Koi sucked into bottom drain Hi, <Hello>     Major problem.  5 days ago one of my small comets were sucked into the bottom drain of our new pond. <Yikes> I found him in the catch basket at the pump system.  When I pulled him out, quite a lot of his scales were taken off and he has lost all of his fins, with the exception of his tail fin.  The bony structures of the fins are still intact but, the webbing between them is all gone.   <Not good>     We took him immediately inside and placed him into a medical tank and subsequently into a 30 gallon holding / recovery tank with a Melafix treatment prior to the final transfer.  The Melafix treatment was done at the lower dose.  Today, since the temperature outside is going below 50 degrees, we went and purchased a 12 gallon indoor aquarium for him.  The water was transferred from the outside tank into this one.  He does swim straight although, he spends 99% of his time stationary on the bottom. He did have a problem with buoyancy, but for the past 2 days this doesn't seem to be a problem.   The water quality and temperature is closely monitored. Since this incident, he has not eaten anything <Not to worry... keep trying to offer food twice daily> and there is white cotton like material beginning to grow on his body.  Also, at the base of his tail, just before the fin, the flesh appears to be turning white.  What should the salt level be for this situation?  Should we give him other treatments?  Is this a common problem when a fish suffers injuries like this? <I would add some (perhaps two teaspoons per gallon) of "table salt"... iodized or not to the system water... works as a general anti-microbial... to help this specimen... and keep an eye on water quality, have some warmed-up pond water to switch out a good part of the aquarium water if ammonia, nitrite... water cloudiness present problems>     Can you please help me!!!  Is euthanasia needed when something this traumatic happens and the fish begins to develop symptoms like he is developing?   <Can be... but given the efforts you have exerted thus far, I would hold on, hope for recovery> We are first time comet and Koi owners with a 3500 gallon pond.  We have placed plant baskets over the bottom drain and surface skimmer so water can still go through without capturing any of our remaining comets and Koi's. Sincerely, Ken Brock Douglasville, GA <I wish you life. Bob Fenner>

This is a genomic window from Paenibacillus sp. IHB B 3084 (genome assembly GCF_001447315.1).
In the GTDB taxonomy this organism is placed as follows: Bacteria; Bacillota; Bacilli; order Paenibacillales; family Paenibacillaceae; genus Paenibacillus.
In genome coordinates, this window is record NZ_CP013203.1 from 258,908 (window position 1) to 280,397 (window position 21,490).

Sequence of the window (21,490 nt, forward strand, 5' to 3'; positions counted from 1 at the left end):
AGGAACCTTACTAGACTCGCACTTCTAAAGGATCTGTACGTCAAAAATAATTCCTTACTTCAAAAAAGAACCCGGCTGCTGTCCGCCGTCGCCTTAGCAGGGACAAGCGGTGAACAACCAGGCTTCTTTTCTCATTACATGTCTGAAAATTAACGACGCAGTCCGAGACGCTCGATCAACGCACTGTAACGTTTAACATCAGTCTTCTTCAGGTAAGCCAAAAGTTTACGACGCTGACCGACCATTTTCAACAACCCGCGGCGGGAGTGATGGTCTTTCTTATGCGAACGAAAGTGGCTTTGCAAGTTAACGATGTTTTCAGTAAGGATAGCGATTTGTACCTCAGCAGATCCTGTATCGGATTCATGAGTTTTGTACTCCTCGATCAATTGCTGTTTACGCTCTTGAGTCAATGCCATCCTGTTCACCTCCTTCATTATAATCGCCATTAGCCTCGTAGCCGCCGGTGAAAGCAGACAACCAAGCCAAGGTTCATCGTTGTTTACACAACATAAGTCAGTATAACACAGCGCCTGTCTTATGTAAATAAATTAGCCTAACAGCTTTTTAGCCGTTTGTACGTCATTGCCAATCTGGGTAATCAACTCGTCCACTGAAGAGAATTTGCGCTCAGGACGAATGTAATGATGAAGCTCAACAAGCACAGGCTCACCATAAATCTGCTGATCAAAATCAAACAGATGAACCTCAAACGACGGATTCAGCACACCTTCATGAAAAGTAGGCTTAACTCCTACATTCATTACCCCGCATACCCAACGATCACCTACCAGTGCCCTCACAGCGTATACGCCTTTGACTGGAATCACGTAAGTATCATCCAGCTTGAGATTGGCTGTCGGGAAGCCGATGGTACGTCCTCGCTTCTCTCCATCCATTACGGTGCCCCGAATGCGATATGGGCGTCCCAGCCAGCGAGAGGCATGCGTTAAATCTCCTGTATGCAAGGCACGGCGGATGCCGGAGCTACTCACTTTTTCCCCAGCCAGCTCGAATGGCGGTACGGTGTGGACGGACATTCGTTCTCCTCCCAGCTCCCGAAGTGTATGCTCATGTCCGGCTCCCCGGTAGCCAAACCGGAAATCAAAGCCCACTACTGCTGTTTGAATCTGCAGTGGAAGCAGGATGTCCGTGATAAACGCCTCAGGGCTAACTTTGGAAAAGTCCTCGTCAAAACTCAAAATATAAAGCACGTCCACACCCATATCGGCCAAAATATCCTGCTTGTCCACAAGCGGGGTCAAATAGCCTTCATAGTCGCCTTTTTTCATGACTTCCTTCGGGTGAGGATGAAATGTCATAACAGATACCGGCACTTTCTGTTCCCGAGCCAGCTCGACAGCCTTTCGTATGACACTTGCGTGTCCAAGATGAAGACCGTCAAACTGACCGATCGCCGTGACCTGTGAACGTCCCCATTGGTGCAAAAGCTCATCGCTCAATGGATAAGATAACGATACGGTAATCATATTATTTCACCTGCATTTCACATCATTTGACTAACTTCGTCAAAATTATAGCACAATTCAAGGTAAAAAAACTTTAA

Pond Goldfish Dying Daily Hi there, <Greetings> I hope you can help me.  I have been looking at the info and FAQs on your site for about the past 10 - days during which time I have lost about 30 goldfish -   hoping to find some answers to my dilemma.  (By the way It is a terrific site and has taught me so much - Thank you).   However, I can't quite find a similar situation to my problem and can't get through anymore reading in fear of there being no more fish left by the time I've covered every FAQ! Firstly I will tell you I live in Australia. I have a 2000 litre fibre glass pond in my back garden  established for 2 years 4 months. I have a Oase Aquarius 4000 E pump with an aerating type of fountain head that I can regulate which takes the pond water to a bio filter and then (by gravity) comes back into the pond by another inlet.  I can control the flow rate of this too. <I understand> I have 3 medium and 2 small water lilies in pots I have a dwarf papyrus and a large tall papyrus again in pots and two small pots of water irises.  I took out my huge pot of grass and much of the elodea and parrots feather with the first two deaths as it had spread so thickly and old growth had died off under the water and I wasn't sure it might not be bad for them. I started off with about 30 goldfish (comets - some with long tail fins, some with short -  plain gold and Shubunkins and two fantails) of varying sizes (mostly under 2 inches as they were the babies which I transferred (without any problems) from my other pond (680 litres) that I have in my front garden when it started to become over crowded. Out of that 30, 5 fish were between 6 and 8 inches long. About 8 months later I purchased 5 more large goldfish (10 inches plus).  Needless to say they bred and the babies grew (now about 5 to 6 inches long including tales and I had about 58 that I could count - Again I thought it was time to put in yet another pond to move some of these to due to overcrowding). <Good> That was until 7 weeks ago. Until then I had only ever lost 1 of my big guys in all that time (dropsy - I brought her back and got her scales down and she lived happily for a further 6 months before she went) and none of the small ones. Late one afternoon while having a regular check I noticed a 2 inch grey baby just floating on its side with the water lily leaves.  It didn't look as if it had been dead for long as it didn't have any marks on it and it's eyes were fresh and clear.  I took it out immediately thinking it must have just been a weak little fellow.   Next morning I checked again and I noticed my big white girl with her nose parked in the large papyrus plants roots about quarter of the way down.  She didn't come with the others to get food (floating pond sticks) On further inspection we thought she was gone so we pulled her up with the net.   Again no marks blotches or anything and eyes so clear and fresh - I figured it must just be a heart attack.  None the less I medicated water with Melafix which my local aquarium recommended in case of bacterial infection and did a half water change. (great - we have water restrictions at present but managed to recycle to the garden!) <Good> The water for some time has been very murky looking.  We have green algae growing off the walls of the pond and also off the underside of lily leaves and stems etc.  The fish pick at it so I have cut them back a bit on their food.  They kind of demand feed.  They see me and I throw a small handful in - maybe sometimes 3 times a day. The food all goes in about 30 seconds. The water usually starts off clear in the morning and then as the sun gets warmer or brighter (because the sun is strong even in winter when the weather temperature is less) it starts to cloud up sometimes to the degree where you can't even see a few inches down.  During the winter I got sick of this and turned the pump and filter off  for a month or so (which I have always done periodically over the 2 and a bit years I've had the pond) because I felt that this just contributed to the murkiness by stirring up the water.  There seems to be enough movement and it doesn't go stagnant or get too many mosquitoes or anything.  But it didn't stop the water from clouding up that much.  We only turned the pump back on and started to operate the bio filter again once we found our first two dead fish. <I see> Then we were OK for about 4 weeks and it was just after Christmas that I found one of my 5 inch gold baby comets just floating. - Again I couldn't see anything wrong and it looked as though it had just gone - I was shocked - Then a few days later another - same size and type.  in the following days they mostly all started to gape at the surface.   very listless not interested in food.  Water still murk central.  I did PH test and came in a little high but not out of the range.  About 7.4. <A good clue>   I noticed that some of my fish had started to get this sort of mucous covering them and eyes bulging and gasping at surface.  Aquarium told me mucous was because they were stressed and there was a problem! with the water.  One guy there told me to completely empty pond and start again.  So we pushed fish to one end and started to empty pond (again) and took it down to about 8 inches. and scooped out heaps of sludge from bottom - <Yes... a root cause of your losses here> (I've got those Dragon fly Odonata things in there which I've never found to cause a problem) <These can be large enough to predate small fishes>   but I couldn't empty it completely as I couldn't get all of the fish out.  Also we cleaned out the bio filter as the aquarium people suggested - to start from scratch again.  We refilled with tap water blasting quite a bit in there to create oxygen (as this is what they seemed to lack from looking at their bulging eyes and gasping) and added the appropriate amounts of chorine and chloramine inhibitors to the water. <Okay> Next day many fish appeared a bit better.  But some still mucousy and gasping at top.  Two had red streaks in there tails and I continued to treat the pond with MelaFix. (they died) But  the pond water even murkier and more sort of brown.  I noticed that most of the algae had gone from the walls of the pond too. <Likely mainly cycling signs...> Two more fish dead the next day.  And my first baby ever (now 7 inches and fat) - gone.  I couldn't find her in the pond.  It must be dead and trapped under something.   She was very covered in mucous just before she vanished.    I decided to go back to local aquarium and get tests for ammonia nitrate and nitrite and hardness. <Good> which they did - only ammonia a little up.  I purchased Zeolite Ammonia Remover bags and  put in the bio filter. Also some water conditioning salt to get the water a little harder (didn't need much). Over the next few days more fish started floating some had been dead a while and just surfaced by the looks of them and some only freshly gone. Still many of them looked so perfect without marks.  I started to identify the ones that I thought were going to die as they seemed a little disorientated and gaspy at the surface.  So I thought I would transfer them to small Hospital pond I had readied so I could keep a closer eye on them. NOW THIS IS WEIRD. As I took them out of the pond and put them into the bucket containing water from their own pond to transfer to hospital pond they started to flip and turn upside down and jump out of the water and then lay there - They would be dead within seconds. <Sounds like something in the way of a residue was in/on the bucket>   I did this to two slightly sick 5 inch comets that I thought I may be able to save if moved them out of the 'poison pond' quick enough and they were dead with in seconds.  I thought it must be some weird co-incidence and a day later tried it with another fish (small 1 inch long) same thing.   Jumped all over the place gasping in the water and just died in seconds. Then I tried it again with another but didn't remove it from the big pond with a net.  I scooped it out in a small container without it leaving the water at all.  This survived a little better for about a day then died in the hospital pond. (jumping again.)  It looked like I'd thrown them into a pot of boiling water or that they were being electrocuted.  After scouring your site I thought it may be gas bubble disease and something to do with gas pressures inside and outside of fish -  although I could not find any evidence of little bubbles on them some did have slightly protruding eyes.  And I don't have anything aerating the water from underneath only from the external fountain head! This morning my big 12 inch red and white girl was floating.  She looked perfect.  Fresh eyes and brightly coloured.  The mucous (which traps the algae particles) that covered her body  yesterday seemed to have left her  and she looked very clear and bright.   Water still murky maybe a slight smell too. <Something like rotten eggs, or at least a dank, dirt-like smell?> I can't even see many others in there - I know I have 5 largish ones left 3 of those I haven't seen today.  I can glimpse a couple of red shadows moving around under the water.   They seem to have gone quite deep.  They sometimes come up for food a bit.  But they seem to 'dart' quite a bit swimming fast and incoherently down in the deep.  Two have got tail rot.  (I am still Melafixing).  So I went back to the aquarium this afternoon and got them to redo there tests again today's (10 days after the last) and they are clear.  NO AMMONIA. <Be aware that ammonia is quite transient... by the time you take a sample to somewhere it can well have evaporated>   Everything else normal too except water which could be a little harder.   They are at a loss.  I came home and two more 2 inch babies were floating - one of which I recognize as being one of the fitter and healthier ones two days ago.  I know I'm going to lose my big fantail next (I've had her for 6 years) - she is one of the ones that has fin rot and her eyes are bulging. - I am frightened to take them out of the pond to transfer them to hospital pond now as I think I will kill them due to that darting and freaking out business I mentioned above.   PLEASE HELP. Thanks -  I know it's a long email but I'm trying to paint the whole picture.  Oh yes the other thing in the last few weeks it has been very hot here.  I have tried to shade the pond a bit with garden umbrellas - I don't know if that's relevant or not. I've seen in FAQs that the heat can have an effect depending on the condition. Thanks again Carol <Thank you for your careful relating, good notes. You appear to have some source of chronic poisoning at play here... most likely the soil and/or what you have used for fertilizing your potted plants... the low pH (it should have been much elevated by daytime driven photosynthesis) is evidence here as well as the order, size of your fish losses, and their timeliness... the move to reduce the sludge was a good one... as was the addition of salt. The Melafix I would hold off on, as this is working against you more than for... stalling biological conversion... A few things going forward... A five hundred gallon/2000 litre system may seem large, but it should not be overstocked (yours was)... particularly during the warming months (Australia for folks in the N. hemisphere) has its seasons switched of course... winter here is summer there... With the warming water you need more biological filtration than the Oase unit can provide... or as a corollary, much less feeding... I would re-pot your aquatic plants... blind potting them per here: http://www.wetwebmedia.com/PondSubWebIndex/Pond%20Sub%20Web.htm and re-add the floating grasses (Elodea...)... You may be able to discern the cause of the acute poisoning in the bucket you mention... through PolyFilter use (it turns colors per source metals)... or taking it to a lab, college... but I would definitely exclude its use around your ponds... Much to do, relate in turn... there could be an/other source of poisoning here... agricultural, pest likely... am hopeful that by cleaning the pond out (get rid of those Odonatans) and re-potting the plants, either low-stocking or adding/building a bigger filter, you will have renewed success. Bob Fenner>